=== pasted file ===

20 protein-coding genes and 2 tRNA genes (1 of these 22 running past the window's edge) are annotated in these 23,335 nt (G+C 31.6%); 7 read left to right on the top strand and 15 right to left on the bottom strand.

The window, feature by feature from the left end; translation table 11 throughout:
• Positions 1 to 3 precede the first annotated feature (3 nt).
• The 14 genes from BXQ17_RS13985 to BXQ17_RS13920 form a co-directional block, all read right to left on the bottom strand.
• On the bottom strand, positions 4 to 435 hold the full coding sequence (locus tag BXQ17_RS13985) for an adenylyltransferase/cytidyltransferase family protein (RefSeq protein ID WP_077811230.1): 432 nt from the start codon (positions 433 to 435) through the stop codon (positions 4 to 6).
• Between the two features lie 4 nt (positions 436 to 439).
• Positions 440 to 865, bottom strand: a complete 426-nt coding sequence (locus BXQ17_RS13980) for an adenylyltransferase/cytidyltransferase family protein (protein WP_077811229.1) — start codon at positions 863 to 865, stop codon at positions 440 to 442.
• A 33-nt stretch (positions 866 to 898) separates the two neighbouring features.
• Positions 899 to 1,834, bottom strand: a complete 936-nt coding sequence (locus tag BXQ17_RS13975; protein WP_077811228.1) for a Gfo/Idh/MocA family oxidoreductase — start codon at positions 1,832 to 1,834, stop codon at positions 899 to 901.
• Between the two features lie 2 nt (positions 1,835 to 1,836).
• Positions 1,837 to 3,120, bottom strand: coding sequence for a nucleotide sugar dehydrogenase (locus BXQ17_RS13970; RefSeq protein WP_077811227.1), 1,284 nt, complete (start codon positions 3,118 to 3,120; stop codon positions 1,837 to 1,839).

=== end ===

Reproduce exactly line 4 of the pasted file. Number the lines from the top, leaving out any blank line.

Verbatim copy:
• The 14 genes from BXQ17_RS13985 to BXQ17_RS13920 form a co-directional block, all read right to left on the bottom strand.